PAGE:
Since 2004, China has promoted condom use in female sex workers and MSM for the prevention of HIV sexual transmission. Sentinel surveillance results from 2015 showed that 77% of sex workers and 53% of MSM reported condom use during the last sexual episode. From 2006 to 2015, the HIV prevalence among female sex workers consistently remained below 1%, while the prevalence of HIV among MSM increased from 1% to 8% during the same period time. Therefore, promoting condom use only is not an effective method for eliminating HIV sexual transmission. It must be combined with other prevention measures. Additionally, long-term and routine condom promotion strategies, which emphasize awareness of condom use and promote higher availability of condoms, should be implemented to address these ongoing concerns.
Treatment of STIs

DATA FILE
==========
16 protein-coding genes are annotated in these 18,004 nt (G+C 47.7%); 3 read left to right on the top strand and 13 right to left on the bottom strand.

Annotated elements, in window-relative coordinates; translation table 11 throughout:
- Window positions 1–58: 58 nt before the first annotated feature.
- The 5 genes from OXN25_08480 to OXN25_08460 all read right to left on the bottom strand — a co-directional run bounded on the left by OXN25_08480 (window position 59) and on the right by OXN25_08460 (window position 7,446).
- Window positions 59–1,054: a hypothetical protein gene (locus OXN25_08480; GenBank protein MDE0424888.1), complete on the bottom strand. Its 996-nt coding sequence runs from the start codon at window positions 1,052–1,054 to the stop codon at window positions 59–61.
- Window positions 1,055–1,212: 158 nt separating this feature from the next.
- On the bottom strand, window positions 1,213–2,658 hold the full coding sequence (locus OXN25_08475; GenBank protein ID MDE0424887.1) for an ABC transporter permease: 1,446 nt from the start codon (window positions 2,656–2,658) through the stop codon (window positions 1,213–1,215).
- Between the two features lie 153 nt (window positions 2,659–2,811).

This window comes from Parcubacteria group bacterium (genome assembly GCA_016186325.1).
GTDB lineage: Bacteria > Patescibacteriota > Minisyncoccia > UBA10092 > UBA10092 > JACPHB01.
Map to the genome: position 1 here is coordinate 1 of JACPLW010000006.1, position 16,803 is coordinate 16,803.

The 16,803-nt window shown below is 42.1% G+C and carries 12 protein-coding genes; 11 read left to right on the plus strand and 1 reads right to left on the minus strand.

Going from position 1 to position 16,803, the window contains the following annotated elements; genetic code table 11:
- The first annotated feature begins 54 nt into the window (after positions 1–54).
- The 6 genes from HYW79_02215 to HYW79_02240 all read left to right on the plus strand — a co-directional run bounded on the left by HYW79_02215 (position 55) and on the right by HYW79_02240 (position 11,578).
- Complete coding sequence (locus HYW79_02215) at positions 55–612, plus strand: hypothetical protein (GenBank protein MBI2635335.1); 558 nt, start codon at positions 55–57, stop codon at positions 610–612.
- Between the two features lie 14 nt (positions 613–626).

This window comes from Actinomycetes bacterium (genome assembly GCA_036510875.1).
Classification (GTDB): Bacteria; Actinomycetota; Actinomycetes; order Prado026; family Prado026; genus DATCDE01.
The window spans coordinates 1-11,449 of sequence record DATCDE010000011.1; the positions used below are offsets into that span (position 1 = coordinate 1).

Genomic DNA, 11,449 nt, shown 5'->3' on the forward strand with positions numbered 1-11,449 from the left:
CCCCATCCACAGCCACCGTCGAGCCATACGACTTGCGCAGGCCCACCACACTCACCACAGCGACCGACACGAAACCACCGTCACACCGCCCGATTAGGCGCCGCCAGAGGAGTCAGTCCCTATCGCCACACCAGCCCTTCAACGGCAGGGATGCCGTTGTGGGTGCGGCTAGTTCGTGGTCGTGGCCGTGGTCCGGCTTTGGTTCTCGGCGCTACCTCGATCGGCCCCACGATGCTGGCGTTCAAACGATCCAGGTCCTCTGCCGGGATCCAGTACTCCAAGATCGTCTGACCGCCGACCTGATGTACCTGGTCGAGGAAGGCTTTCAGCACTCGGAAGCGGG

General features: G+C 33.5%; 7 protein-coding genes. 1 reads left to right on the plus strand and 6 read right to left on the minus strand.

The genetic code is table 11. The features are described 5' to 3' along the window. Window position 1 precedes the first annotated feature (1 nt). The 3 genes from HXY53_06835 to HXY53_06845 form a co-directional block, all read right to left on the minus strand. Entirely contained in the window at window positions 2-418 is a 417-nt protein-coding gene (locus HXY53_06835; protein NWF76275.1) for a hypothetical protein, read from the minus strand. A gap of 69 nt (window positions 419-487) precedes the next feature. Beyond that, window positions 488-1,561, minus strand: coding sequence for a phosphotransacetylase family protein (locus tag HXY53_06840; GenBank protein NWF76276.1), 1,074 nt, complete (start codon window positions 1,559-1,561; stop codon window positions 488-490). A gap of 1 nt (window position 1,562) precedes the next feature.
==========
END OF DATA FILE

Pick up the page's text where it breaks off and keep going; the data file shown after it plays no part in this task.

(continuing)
STIs have been recognized as a major public health threat in China since they re-emerged in the early 1980s. Importantly, HIV and other STIs have been spreading from high-risk groups to the general population, leading to the high rates of sexual transmission of HIV in the country. People suffering from STIs can have ulcers in their genital areas, which cause tears in the surface of skin or mucosa, therefore increasing the risk of HIV transmission, infectiousness, and susceptibility. Thus, efforts to address the timely diagnosis and treatment of STIs helps lesson the impact of these ulcers and reduces potential HIV transmission. Health education messaging and structural interventions to increase condom use can help prevent STIs. Additionally, early detection and treatment of individuals infected with STIs via clinical and partner notification services and screening programs, can help reduce potential transmission. However, studies have shown that treatment of STIs may not reduce HIV at the community level. In areas with high rates of STIs and high prevalence of HIV sexual transmission, treatment of STIs reduces HIV transmission. However, in areas where rates of STIs are low, treatment of STIs will not have an impact nor slow down HIV sexual transmission. Therefore, treatment of STIs is an effective strategy to control HIV sexual transmission where STIs are common and HIV is primarily transmitted via sexual intercourse. Unfortunately, STI care services are not well managed in China, with no current national strategy for the management of STIs in the country. Strategies to reduce stigmatization of those with STIs and HIV, as well improving the linkage between outreach services and clinical care are needed to improve control and management of HIV/STIs.